1. (As a mechanical engineer …) the bending moment applied to the lower leg by the quadriceps is the force in the muscles X the moment arm about the pivot.

        Without the kneecap, the applied moment approaches zero because the moment arm approaches zero.

        With the kneecap, the moment arm is “big enough” to do the job (apply a large enough moment about the pivot of the knee joint.)

        (And I’m sure the kneecap has some other functions in the stability of the joint, protecting it from damage, etc.)

  3. “… almost never eat breakfast”

    [ * any personal remarks in this comment are accidental **]

    My own experience with managing diet suggests to me that the digestive system needs to be kept in motion – like a conveyor belt, and things might go awry when it stalls. As such, I’ve taken to eating light instead of nothing.

    One has to try it out of course and if it works then what can anyone say. But I’m glad not to embrace being grumpy in the morning now, trading it, as it were, for annoyance at sitting down for 20 minutes to eat.

    1. [bro science alert].

      A number of more recent studies have suggested that the “you need to eat breakfast” for weight loss/maintenance/health etc isn’t necessarily the case. Basically, it comes down to the individual.

      [/bro science alert]

      I usually eat breakfast and tend to snack lightly in between meals (and maintain a healthy BMI). I generally feel better, including mood, if I don’t let myself get too hungry.

      But I go through some periods when I just don’t feel hungry in the morning, so I don’t worry about eating breakfast. Or it may be a handful of nuts and dried fruit.

      Recently I tried not snacking in between meals for a little over a week. It was damn hard at times, almost felt like my body was shutting down. I’m sure my system would have gotten used to it, but for now I’m back to snacking. (Also, I often can use snacking to get some more good foods in to my diet, e.g. fruit as snack etc).

      I am curious why Dear Prof. CC does not eat breakfast, whether it’s not feeling hungry, being “put off” food in the morning like some people, or a deliberate diet choice. Maybe more of a brunch person?

        1. Understood Jerry. I’d think that a coffee might also contribute to killing appetite for a while. (It does for me, and many people I know).

          For me I could never take a coffee first thing in the morning, on an empty stomach. My stomach rebels and sort of cramps up.

          As for eating at restaurants, I won’t dine in until we’ve got control of the pandemic, but I’ve been dipping my toes in to patio experiences which has been nice. Did some fine dining at a place that was in a very pretty herb garden back of the restaurant, guest tables very well spread out, so I was able to relax and enjoy the meal.

          I really worry about the fate of restaurants once we hit winter, though.

      1. I tend to crash without snacking which I haven’t been doing during the pandemic for some reason. Maybe I’m not as active so don’t need to. I think snacking keeps your insulin and sugar stable so you don’t suddenly need some when you burn it all out.

        1. Diana,

          The main reason I tried not snacking recently was that I was attracted to some of the positives reported by some who stopped snacking.

          I love food and think about it pretty often.
          But I also liked the idea of simplifying my meals to just a basic 3 a day, where there isn’t an additional “thinking about what to have for a snack” in between as well. The days when it “worked” were nice, where the commitment to not snacking meant I’d just eat breakfast, not even spend time thinking about food until lunch because I wasn’t going to snack, and same in between lunch and dinner.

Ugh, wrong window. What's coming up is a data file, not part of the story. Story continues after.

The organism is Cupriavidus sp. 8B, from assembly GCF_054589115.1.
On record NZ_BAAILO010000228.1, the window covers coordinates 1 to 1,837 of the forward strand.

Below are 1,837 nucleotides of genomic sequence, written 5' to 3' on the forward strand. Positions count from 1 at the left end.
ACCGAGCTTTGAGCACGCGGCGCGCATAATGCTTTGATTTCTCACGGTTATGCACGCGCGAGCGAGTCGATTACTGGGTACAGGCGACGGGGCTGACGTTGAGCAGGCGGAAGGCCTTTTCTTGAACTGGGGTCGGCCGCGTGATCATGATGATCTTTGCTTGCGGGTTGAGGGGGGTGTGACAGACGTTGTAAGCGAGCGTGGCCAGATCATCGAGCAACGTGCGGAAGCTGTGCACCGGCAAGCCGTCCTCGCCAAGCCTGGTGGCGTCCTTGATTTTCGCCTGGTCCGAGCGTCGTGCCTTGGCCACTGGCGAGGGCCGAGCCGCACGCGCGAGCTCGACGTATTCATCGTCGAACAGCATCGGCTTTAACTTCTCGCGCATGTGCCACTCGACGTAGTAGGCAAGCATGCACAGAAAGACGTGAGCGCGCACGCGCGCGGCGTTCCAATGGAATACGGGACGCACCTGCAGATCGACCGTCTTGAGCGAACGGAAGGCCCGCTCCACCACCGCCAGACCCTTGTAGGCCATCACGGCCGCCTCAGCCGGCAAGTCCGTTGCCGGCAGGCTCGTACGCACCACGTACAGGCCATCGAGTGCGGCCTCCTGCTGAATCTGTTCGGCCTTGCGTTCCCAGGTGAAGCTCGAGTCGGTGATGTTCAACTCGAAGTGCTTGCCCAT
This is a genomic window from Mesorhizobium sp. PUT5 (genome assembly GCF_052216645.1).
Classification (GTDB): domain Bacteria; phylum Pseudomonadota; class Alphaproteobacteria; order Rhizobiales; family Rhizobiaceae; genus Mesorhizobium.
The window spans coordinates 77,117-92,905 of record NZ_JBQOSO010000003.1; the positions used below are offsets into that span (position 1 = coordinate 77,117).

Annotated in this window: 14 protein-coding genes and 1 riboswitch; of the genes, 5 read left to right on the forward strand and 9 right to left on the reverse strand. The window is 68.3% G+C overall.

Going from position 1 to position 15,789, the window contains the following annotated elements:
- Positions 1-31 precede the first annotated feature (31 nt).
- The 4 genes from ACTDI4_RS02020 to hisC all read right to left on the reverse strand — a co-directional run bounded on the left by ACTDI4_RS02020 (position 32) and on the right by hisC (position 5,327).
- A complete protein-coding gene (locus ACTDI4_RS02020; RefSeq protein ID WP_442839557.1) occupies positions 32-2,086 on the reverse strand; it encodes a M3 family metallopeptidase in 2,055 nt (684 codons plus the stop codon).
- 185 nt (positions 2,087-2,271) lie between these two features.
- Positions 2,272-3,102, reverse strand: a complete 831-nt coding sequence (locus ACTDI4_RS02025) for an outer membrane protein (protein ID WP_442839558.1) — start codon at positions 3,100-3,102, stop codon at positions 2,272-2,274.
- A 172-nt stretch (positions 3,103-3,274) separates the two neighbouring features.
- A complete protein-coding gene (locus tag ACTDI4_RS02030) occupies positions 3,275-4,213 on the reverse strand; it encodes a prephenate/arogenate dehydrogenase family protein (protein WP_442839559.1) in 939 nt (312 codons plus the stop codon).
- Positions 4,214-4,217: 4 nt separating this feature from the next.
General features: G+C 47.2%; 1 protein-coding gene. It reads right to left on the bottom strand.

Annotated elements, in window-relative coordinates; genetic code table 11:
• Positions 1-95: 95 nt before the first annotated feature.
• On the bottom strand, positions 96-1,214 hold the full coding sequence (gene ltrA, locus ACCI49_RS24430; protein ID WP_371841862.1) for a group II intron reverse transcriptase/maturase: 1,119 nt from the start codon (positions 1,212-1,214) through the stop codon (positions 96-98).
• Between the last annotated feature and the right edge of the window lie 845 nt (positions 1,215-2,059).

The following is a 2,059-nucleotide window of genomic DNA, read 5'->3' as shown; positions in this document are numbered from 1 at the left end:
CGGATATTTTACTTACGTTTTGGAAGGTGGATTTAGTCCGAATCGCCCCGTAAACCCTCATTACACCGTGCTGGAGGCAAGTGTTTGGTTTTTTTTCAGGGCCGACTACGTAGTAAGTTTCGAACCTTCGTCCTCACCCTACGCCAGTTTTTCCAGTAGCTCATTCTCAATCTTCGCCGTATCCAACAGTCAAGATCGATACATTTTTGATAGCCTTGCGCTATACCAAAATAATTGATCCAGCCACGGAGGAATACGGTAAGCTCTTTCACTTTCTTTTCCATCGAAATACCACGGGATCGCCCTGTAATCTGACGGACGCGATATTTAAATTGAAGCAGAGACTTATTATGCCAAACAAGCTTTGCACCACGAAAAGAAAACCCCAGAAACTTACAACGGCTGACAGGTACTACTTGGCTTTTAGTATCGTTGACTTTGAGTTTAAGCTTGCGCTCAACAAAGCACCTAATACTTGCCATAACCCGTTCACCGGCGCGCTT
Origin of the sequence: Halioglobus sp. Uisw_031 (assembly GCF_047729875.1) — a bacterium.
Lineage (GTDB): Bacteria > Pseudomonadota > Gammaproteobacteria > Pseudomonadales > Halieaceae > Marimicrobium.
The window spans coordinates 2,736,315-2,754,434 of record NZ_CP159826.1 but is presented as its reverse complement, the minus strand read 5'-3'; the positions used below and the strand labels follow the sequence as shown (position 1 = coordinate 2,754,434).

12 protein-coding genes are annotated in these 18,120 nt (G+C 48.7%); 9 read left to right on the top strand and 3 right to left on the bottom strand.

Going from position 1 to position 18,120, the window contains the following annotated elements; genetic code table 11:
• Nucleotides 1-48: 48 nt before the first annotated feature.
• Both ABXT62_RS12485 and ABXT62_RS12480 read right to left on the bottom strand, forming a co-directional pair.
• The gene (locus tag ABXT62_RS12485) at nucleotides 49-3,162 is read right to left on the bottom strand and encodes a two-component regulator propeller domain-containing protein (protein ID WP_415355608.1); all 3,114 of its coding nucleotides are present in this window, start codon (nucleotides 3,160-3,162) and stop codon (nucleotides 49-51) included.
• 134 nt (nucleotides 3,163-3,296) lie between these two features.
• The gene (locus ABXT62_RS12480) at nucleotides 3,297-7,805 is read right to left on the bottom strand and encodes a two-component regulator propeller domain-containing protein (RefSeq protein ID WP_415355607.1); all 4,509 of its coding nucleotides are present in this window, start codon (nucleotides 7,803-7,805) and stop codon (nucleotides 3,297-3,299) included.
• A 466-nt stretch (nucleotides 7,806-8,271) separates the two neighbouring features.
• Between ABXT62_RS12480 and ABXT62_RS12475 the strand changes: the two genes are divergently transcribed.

There was a nice clarity about that commitment. Which is why I might try it again despite not holding out long enough.

          Either way, I’ll be good whether it’s a snacking regime or not.

          Have you been getting out to eat at all? Or for pick up/delivery?

          1. No I had one delivery but not really eating out. I have IBS and have to avoid a lot of FODMAPS foods so restaurant foods are often a challenge because garlic and onions are in everything. I made the dire mistake two days ago of eating a muffin that had a lot of sugar and soy oil in it. I was in agony for hours after.

            1. Sorry to hear that Diana.

              I count myself fortunate not to have any (current) stomach problems. Though I once had very bad food poisoning from an Indian restaurant that left me lactose intolerant for months. I’m a big milk drinker, cheese eater etc and tried all the substitutes, which mostly led to despair. Thank ceiling cat that, for whatever reason, the problem went away on it’s own. But it gave me a hint of what it must be like to have health issues with foods.

              1. I have a theory about your lactose intolerance after the food poisoning was a sort of IBS and lactose is on the no-no list for IBS suffers given its disaccharides. I developed IBS after I had a “stomach flu”. So it seems if you traumatize your digestive system, you can suffer for a time after. It’s been 7 years now for me and some people recover but alas, I have not. Partly it’s a blessing as I don’t eat a lot of things that are bad for me but life would be much easier if I could eat garlic & onions.

    1. It’s a bird. Feathers face down toward the back/shoulder. This would be the “goat’s” nose. That wouldn’t work.

      1. Yeah, definitely looks like a bird to me too. I can pretty clearly see both but a couple of things are subtly wrong if it’s a goat and at least one thing really sticks out. What would be the goat’s mouth looks very much like it’s not really a mouth at all. Not even close.